“Gentlemen,” said Rhett Butler, in a flat drawl that bespoke his Charleston birth, not moving from his position against the tree or taking his hands from his pockets, “may I say a word?”
There was contempt in his manner as in his eyes, contempt overlaid with an air of courtesy that somehow burlesqued their own manners.
The group turned toward him and accorded him the politeness always due an outsider.
“Has any one of you gentlemen ever thought that there’s not a cannon factory south of the Mason–Dixon Line? Or how few iron foundries there are in the South? Or woolen mills or cotton factories or tanneries? Have you thought that we would not have a single warship and that the Yankee fleet could bottle up our harbors in a week, so that we could not sell our cotton abroad? But — of course — you gentlemen have thought of these things. (...) Why, all we have is cotton and slaves and arrogance. They’d lick us in a month.”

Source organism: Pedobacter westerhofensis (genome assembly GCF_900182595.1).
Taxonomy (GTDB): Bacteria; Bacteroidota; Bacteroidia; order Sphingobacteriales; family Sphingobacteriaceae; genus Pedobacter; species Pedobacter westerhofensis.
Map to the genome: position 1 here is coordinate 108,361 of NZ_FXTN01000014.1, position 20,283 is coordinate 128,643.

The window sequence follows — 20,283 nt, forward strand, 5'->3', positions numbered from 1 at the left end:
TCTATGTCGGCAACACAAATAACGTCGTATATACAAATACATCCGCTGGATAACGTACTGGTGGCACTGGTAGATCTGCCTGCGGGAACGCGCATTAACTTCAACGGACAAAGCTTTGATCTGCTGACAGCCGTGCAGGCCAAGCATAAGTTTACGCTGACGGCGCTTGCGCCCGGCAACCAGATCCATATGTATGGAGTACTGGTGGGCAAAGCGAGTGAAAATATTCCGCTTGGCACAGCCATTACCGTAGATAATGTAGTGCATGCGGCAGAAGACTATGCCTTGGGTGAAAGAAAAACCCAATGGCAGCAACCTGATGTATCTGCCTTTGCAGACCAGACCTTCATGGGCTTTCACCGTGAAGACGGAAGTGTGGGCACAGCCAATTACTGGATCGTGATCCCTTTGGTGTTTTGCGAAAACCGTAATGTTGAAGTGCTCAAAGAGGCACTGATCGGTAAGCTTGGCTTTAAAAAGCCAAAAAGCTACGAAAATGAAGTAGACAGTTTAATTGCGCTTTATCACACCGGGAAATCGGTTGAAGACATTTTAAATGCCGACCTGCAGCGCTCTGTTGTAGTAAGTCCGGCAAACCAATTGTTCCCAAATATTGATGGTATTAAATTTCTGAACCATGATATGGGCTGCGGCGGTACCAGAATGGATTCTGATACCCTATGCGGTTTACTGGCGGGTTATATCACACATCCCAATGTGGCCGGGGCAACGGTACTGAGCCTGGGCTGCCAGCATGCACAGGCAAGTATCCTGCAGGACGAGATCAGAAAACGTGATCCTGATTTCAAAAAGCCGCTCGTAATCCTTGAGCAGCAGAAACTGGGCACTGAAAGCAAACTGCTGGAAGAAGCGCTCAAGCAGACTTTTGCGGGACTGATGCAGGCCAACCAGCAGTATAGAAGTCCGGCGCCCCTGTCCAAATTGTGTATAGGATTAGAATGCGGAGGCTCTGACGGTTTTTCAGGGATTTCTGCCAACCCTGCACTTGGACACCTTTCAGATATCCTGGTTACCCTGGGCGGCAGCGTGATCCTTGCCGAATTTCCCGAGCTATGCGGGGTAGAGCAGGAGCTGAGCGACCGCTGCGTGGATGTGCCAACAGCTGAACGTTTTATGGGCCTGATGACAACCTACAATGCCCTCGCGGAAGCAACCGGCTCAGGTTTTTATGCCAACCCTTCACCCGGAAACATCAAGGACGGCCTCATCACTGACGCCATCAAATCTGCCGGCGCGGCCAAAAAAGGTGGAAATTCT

M.Mitchell Gone with the Wind, Ch. 6.